‘Mind-forged manacles’, as well as being one of Blake’s most resonant phrases, also shows how well (and succinctly) poetry (and art in general) can express a complex idea that it is difficult to express by standard reasoning.
At the heart of Blake’s phrase is a contradiction, something that is anathema to conventional reason: ‘forging’ is the working of metal by force and, generally, heat; ‘manacles’ are metal shackles used for physical restraint; yet ‘mind’ is immaterial; mental, not physical.
It is precisely in that contradiction that the power of Blake’s metaphor resides: he wants to emphasise the simultaneous strength and weakness of convention, man-made rules, which can bind us as strongly as steel shackles yet are self-imposed and entirely insubstantial – they are discarded not by physical strength but an effort of will, through recognising them for what they are (though that recognition is not enough in itself: it takes a conscious effort of will to break conventions).
(It is important to understand that by ‘convention’ I mean rather more than the trivial, like dressing or speaking in a particular way; I mean the whole vast hinterland of ‘agreed ways of thinking about things’)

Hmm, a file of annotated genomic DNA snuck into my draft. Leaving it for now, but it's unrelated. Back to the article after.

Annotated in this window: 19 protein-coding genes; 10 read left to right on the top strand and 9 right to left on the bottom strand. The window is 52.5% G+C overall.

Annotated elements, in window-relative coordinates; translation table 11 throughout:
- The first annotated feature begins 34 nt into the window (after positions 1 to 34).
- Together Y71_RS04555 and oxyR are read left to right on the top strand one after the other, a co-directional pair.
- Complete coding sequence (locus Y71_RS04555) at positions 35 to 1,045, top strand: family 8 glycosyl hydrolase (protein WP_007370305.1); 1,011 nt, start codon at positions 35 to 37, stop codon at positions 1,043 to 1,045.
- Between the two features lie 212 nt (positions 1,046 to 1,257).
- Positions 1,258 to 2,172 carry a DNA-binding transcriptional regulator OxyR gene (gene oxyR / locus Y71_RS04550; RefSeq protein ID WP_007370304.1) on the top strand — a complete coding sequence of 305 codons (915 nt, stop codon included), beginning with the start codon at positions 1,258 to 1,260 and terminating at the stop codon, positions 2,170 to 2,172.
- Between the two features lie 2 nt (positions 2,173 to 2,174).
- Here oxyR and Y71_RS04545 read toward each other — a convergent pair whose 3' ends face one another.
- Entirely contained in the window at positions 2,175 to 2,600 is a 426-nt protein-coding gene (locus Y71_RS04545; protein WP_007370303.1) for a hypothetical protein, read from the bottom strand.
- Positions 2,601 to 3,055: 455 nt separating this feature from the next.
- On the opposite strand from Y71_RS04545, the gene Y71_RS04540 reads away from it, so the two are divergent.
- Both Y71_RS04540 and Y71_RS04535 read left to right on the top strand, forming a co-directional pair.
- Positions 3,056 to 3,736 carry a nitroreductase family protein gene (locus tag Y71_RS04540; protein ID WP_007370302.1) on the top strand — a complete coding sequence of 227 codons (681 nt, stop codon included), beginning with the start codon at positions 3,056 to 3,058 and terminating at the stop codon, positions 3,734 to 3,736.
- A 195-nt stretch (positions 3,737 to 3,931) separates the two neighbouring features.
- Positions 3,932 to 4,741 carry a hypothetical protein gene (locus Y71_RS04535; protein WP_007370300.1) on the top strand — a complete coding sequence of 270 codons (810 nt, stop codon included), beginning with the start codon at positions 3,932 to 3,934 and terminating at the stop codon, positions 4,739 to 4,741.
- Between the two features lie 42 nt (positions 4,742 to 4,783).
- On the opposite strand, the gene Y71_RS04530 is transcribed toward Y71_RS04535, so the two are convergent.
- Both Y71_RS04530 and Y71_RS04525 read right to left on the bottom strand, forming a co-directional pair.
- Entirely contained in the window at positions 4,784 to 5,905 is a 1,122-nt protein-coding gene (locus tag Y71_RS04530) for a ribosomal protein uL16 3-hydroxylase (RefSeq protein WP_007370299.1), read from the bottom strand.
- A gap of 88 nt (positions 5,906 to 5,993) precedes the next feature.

The power of the mind is, I think, generally underestimated and misunderstood, largely because we equate ‘power’ with physical force – so that proof of ‘mental power’ would be something like telekinesis, moving objects at a distance simply by thinking about it.That in turn stems from a narrow view of the world itself, which supposes it to consist only of what is physical: that is the ‘real world’ in which we are so often told we must live – yet the reality is quite the opposite.
Our world consists, to a very great degree, of mental constructs – it is, in other words, mind-forged. Our way of perceiving the world is an ingrained habit of thought more than anything: it is not simply a matter of opening our senses and letting the outside world flood in; our interaction with our surroundings is a continuous act of interpretation, along lines that have largely become instinctive; but as various ingenious experiments show, our minds can be deceived.
For instance, if we watch a mouth making a ‘b’ sound (technically termed a labial plosive: the lips are pressed together then blown apart) then see instead the mouth making a ‘v’ sound (a labio-dental fricative, where the lower lip is first caught behind the top teeth) we will hear a ‘v’ sound, even if the actual sound remains the same; and if the image switches back to the appropriate lip formation, we will hear the sound as a ‘b’ again; this will happen invariably – as long as we attend to the visual cue, it will override and alter the information our ears give us. This is called the McGurk effect – you can try it yourself here.